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Bryan Cranston vs. Florida Mom over meth-toting ‘Breaking Bad’ action figure

Cards on the table: I’m as big a fan of “Breaking Bad” as you’ll find anywhere, and laughed out loud at the sight of series protagonist Walter White rendered as an action figure – complete with a pistol, a satchel full of ill-gotten cash, and a little bag of the blue meth that fueled his alternately comical, tragic, and horrifying journey from milquetoast chemistry teacher to crime lord.  I also generally take a dim view of censorship crusades.  It’s not that I think they’re always and inevitably misguided, but they are often exercises in eye-rolling prudery, whether they come from Right or Left.  Most of them come from the Left these days, as it becomes very enthusiastic about stamping out every vestige of dissent against its moral pronouncements.

Here’s one that I guess would be more properly described as social conservatism than leftist activism: a mother in Florida named Susan Myers, who started a petition to get Toys R Us to take the Walter White action figure off shelves.  Actor Bryan Cranston responded with an amusing burst of sarcasm:

But is Florida Mom really so far off base here?  She’s not trying to ban the “Breaking Bad” action figures altogether – a detail that somehow slips out of many media reports.  Her petition specifically applies to Toys R Us, which is a toy store that primarily serves young children, not adult toy collectors.  She makes this point in the petition, which not a pearl-clutching screed against “Breaking Bad” or the idea of collectibles geared toward adult purchasers:

Toys R Us is well known around the world for their vast selection of toys for children of all ages. However their decision to sell a Breaking Bad doll, complete with a detachable sack of cash and a bag of meth, alongside children’s toys is a dangerous deviation from their family friendly values. That’s why I’m calling on Toys R Us to immediately stop selling the Breaking Bad doll collection in their stores and on their website. 

Sony Pictures Television has recently partnered with Toys R Us to release a collection of dolls based on the characters from Breaking Bad. The show centers on the story of a high school chemistry teacher who becomes a drug kingpin in order to make ends meet. While the show may be compelling viewing for adults, its violent content and celebration of the drug trade make this collection unsuitable to be sold alongside Barbie dolls and Disney characters.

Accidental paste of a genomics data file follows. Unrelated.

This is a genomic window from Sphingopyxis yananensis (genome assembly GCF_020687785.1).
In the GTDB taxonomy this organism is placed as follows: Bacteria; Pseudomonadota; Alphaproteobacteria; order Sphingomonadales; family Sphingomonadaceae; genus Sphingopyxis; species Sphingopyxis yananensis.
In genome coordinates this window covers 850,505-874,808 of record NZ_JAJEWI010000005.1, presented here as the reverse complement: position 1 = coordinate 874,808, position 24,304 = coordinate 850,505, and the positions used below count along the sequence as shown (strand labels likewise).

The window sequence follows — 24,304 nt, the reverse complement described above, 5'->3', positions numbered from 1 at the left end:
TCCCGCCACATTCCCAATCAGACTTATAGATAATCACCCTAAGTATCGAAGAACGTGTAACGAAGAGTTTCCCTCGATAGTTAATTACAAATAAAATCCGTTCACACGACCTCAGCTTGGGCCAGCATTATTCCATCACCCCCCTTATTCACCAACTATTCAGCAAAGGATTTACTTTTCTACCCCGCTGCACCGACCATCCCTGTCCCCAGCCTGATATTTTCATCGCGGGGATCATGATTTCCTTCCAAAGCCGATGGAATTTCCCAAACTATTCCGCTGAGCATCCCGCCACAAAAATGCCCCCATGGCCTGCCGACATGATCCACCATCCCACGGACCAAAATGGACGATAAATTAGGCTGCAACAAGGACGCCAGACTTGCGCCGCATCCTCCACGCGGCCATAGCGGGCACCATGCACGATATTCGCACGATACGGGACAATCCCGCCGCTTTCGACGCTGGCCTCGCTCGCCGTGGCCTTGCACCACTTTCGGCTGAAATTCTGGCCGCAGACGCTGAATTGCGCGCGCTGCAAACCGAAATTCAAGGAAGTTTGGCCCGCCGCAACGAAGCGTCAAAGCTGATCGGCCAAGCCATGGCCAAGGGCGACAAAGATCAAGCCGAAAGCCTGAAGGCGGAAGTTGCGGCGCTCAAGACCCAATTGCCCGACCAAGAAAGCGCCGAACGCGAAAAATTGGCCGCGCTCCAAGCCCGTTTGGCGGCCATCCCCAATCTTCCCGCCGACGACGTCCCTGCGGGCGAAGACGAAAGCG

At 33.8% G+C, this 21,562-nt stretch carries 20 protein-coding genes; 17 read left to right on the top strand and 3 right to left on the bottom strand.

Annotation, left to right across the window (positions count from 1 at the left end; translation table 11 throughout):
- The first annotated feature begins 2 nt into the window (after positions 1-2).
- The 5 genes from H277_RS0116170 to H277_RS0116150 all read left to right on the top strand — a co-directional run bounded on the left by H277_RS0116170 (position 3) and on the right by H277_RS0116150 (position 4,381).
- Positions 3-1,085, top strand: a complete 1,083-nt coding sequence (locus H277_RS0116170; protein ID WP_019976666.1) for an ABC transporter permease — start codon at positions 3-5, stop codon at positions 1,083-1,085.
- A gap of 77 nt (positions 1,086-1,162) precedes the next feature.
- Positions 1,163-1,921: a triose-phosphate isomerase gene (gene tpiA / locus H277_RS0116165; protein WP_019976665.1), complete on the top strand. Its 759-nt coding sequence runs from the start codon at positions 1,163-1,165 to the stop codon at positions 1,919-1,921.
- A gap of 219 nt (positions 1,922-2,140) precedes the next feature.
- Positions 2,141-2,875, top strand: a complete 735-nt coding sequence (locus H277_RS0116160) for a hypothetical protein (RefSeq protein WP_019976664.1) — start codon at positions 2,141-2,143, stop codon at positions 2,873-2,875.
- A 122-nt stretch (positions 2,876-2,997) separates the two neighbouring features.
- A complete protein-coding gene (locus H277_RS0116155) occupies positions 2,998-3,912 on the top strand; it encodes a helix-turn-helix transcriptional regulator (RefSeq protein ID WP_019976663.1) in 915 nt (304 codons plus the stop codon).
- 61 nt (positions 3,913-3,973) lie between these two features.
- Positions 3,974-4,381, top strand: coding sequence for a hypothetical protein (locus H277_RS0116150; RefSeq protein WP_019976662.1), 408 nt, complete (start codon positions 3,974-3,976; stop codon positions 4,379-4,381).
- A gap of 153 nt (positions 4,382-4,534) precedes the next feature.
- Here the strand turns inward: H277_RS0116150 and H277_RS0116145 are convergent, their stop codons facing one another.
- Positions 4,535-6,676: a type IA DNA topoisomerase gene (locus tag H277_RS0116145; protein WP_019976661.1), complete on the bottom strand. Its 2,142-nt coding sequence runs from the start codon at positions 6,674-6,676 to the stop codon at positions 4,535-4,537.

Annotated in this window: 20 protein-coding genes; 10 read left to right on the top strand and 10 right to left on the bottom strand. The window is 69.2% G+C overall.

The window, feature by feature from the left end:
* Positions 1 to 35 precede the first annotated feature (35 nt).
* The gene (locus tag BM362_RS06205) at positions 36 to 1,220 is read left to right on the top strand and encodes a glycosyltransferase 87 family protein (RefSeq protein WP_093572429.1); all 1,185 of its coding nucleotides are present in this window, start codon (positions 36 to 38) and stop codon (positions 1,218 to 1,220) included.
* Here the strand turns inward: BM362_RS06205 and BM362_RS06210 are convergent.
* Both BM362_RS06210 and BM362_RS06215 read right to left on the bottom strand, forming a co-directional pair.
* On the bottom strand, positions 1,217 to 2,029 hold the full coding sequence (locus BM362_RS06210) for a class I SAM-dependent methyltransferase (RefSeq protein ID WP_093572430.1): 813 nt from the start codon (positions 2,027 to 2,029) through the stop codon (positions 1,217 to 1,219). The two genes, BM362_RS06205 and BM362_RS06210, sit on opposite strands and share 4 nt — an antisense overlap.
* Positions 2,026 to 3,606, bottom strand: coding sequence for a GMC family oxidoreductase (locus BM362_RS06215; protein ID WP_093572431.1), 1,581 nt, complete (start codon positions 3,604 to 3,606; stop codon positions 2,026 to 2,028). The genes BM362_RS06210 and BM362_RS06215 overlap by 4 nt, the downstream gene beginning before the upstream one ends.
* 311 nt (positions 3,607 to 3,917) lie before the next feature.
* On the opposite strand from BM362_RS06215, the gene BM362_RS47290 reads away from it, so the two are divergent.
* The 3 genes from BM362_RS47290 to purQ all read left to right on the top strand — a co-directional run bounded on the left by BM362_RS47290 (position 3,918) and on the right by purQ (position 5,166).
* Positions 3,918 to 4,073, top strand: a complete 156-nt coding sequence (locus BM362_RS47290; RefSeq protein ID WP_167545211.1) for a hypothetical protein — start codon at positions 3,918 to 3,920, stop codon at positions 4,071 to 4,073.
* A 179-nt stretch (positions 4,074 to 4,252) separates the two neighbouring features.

Parents and grandparents around the world shop at Toys R Us, online and in stories, with their children and should not be forced to explain why a certain toy comes with a bag of highly dangerous and illegal drugs or why someone who sells those drugs deserves to be made into an action figure.

Is that such an unreasonable request?  Heck, I’m looking around my desk right now, and I can see half a dozen knickknacks that don’t belong in a toy store that caters to children and their families.  My Electric Chair Marv from “Sin City,” for example.  You can flip the switch to electrocute him, and he snarls curses at you as he dies.  That’s not something I’d expect to see on the shelves at Toys R Us.  I have a feeling the people mocking Susan Myers for her petition don’t actually shop at Toys R Us very often, especially not in the company of small children, who love to grab new items off the shelves and ask their parents for the story behind them.  I’d love to shoot the breeze with Bryan Cranston about “Breaking Bad” someday, but I wouldn’t do it in front of a first-grade classroom.

I’m the target market for a Walter White action figure, and I would never dream of looking for one at Toys R Us, which is where I go to buy presents for my niece and nephew, not build up my collection of carefully detailed “Hellraiser” Cenobites.  What other kid-centered toy stores are even left these days?  I’m not that familiar with the industry, but based on personal observation, I suspect a great deal of shopping for kids is conducted in the toy departments of stores like Wal-Mart and Target these days.  Is it completely beyond the pale for parents to want an easily-located, readily-accessible store where they can bring little kids without having to worry about explaining “Breaking Bad” to them?  If so, would anyone care to explain why to Susan Myers without insulting her?

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